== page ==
Lessons from a prayer labyrinth


We drove up the windy road to the top of Monte Sano Mountain. Here it was still. Hushed. Beautiful.

For months we’d been meeting inside, down in the valley. For an hour once a week, we gathered to talk, to laugh, then to pray in silence, centering ourselves in God’s presence, consenting to his will, not ours.

But our field trip this morning was getting us out. Up.

Not to sit, but to walk.

At first glance, the prayer labyrinth seemed small. And confusing. More like a maze to get lost in rather than a journey to get found. The grass slightly obscured the rock sides and I wondered if I’d see where the turns were.

One sister stepped in. We waited. Then another sister. One by one, we each entered at our own pace, quietly, methodically, walking in between the stones, turning in and out as they directed.

It seemed so orderly to have been birthed out of chaos.

Out of a deadly tornado actually.

On Palm Sunday 1994, Reverend Kelly Clem was worshiping with her church family in Piedmont, Alabama, when hail began falling outside the sanctuary.

Then it got worse. A tornado swirled in, ripping the roof off the sanctuary and slamming it back down on the north wall.

Twenty people were dead.

Including little Hannah, the four-year-old daughter of Kelly and Dale Clem.

Much grief followed. Pain. Even now.

But as healing began to rise out of the suffering, so did a desire to help others walk through their own circumstances in life.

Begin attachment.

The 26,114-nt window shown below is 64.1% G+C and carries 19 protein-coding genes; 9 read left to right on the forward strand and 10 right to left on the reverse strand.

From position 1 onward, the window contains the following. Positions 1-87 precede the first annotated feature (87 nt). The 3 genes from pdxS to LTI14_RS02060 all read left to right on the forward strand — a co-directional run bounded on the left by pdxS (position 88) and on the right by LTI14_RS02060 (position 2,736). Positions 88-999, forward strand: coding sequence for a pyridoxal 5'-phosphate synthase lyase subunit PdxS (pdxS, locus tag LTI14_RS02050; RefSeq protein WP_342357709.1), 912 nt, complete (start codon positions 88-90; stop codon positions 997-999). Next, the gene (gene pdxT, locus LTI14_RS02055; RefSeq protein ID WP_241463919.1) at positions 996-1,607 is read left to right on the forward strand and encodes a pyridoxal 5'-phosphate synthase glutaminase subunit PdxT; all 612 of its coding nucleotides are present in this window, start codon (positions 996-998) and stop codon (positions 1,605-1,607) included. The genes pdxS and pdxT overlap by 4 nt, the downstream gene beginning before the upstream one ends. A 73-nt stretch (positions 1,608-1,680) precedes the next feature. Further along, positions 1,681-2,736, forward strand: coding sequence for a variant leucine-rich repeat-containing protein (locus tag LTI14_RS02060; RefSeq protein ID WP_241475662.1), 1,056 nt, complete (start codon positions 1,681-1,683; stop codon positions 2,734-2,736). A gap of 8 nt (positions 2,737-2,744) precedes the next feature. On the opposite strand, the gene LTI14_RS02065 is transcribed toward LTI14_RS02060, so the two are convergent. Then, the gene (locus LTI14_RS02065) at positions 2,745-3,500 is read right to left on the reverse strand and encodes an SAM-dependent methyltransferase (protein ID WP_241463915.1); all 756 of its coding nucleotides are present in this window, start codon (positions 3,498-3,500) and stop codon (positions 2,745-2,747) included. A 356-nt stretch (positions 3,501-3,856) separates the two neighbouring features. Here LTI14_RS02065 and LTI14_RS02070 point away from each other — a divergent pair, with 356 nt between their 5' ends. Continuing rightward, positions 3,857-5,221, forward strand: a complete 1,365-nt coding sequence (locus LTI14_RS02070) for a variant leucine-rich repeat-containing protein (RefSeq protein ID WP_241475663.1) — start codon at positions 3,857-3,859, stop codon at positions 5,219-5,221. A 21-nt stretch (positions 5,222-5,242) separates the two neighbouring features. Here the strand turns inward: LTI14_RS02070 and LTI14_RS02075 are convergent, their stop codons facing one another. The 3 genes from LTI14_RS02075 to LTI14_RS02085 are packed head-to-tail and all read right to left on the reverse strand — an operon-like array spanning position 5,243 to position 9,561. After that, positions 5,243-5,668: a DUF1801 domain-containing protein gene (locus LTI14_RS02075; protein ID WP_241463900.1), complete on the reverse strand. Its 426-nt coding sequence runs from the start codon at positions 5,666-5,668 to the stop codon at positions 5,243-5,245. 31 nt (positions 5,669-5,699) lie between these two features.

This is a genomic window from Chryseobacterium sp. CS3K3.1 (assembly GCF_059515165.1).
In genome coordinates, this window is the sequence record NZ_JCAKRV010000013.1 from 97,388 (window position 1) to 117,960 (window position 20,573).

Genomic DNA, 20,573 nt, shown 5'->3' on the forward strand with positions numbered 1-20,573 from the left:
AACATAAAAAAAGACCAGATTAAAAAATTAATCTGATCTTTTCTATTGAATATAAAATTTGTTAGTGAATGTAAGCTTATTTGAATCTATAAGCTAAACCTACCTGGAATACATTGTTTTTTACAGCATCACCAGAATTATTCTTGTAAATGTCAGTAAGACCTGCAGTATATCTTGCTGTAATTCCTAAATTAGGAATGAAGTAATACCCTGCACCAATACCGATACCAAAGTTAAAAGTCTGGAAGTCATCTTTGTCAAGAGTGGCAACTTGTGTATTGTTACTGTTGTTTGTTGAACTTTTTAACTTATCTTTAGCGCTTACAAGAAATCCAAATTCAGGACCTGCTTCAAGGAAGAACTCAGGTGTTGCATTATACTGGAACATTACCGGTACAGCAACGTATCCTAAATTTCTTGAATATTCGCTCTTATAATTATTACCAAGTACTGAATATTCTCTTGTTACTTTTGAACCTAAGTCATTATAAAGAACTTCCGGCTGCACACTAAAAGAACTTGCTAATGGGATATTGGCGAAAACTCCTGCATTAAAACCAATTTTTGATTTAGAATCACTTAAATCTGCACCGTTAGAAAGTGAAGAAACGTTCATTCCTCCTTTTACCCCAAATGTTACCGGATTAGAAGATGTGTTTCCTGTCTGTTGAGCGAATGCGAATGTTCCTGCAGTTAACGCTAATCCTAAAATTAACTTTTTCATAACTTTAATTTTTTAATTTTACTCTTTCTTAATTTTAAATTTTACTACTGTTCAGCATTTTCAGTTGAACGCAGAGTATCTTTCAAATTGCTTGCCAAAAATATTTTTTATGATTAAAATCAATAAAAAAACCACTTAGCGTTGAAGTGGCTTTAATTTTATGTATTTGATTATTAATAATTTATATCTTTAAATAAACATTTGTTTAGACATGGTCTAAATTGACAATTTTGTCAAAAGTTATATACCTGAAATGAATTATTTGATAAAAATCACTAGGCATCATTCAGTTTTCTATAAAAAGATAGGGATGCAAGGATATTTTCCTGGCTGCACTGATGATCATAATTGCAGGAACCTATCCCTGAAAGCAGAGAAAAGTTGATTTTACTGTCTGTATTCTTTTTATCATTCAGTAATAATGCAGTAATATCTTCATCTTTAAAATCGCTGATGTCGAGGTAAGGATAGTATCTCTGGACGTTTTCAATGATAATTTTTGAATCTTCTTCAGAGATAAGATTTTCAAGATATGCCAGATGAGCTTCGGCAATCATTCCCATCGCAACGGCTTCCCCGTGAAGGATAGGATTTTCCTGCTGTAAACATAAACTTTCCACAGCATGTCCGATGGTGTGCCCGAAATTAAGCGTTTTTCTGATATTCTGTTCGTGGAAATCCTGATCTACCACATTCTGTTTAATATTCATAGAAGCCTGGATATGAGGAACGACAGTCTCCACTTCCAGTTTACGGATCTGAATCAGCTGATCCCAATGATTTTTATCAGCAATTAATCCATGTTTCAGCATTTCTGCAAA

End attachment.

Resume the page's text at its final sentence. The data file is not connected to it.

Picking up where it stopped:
Years later, the idea for the prayer labyrinth was seeded, planted, and now full-grown by the Clems on the mountain outside the church building where Reverend Dale Clem ministers.

As I now walked it with my friends, I silently thanked God for my own healing—some I could recognize and some still in progress. I asked to accept pain I still wrestle with, and praised for chains he’s broken off (hallelujah!).

The prayer labyrinth was showing me the path from suffering to sense can remain a mystery. That’s okay.

I don’t have to explain every answer. I don’t have to force beauty from ashes. I don’t have to see over the weeds.

I can love God when I see something good come out of bad. And when I don’t.

Because in this moment—in this step—is where his Spirit is.
And together we keep walking.

* * *

17 thoughts on “Lessons from a prayer labyrinth

  1. Dianna

    Beautifully written, dear Lisa! What a peaceful walk …and what peace the walk brought!

    “I don’t have to explain every answer. I don’t have to force beauty from ashes. I don’t have to see over the weeds.”…isn’t it such a liberating feeling to know we don’t have to force anything? That in itself IS the beauty from ashes! Love you!

  2. Nancy Sturm

    Oh, Lisa, I can so relate to this post. In 1999, our beautiful church, built by the congregation, was destroyed in a tornado. Fortunately, no one was in the building, so no lives were lost. On the journey of rebuilding, however, we learned so much and grew as a congregation. Every year, in memory of that day and all the blessings we received, we give a Great is Thy Faithfulness offering to another church that has experienced physical damage to their building. What a lovely idea to create a prayer labyrinth after the chaos of the tornado! Thanks for sharing this lovely, inspiring post.

  3. Caleb Suko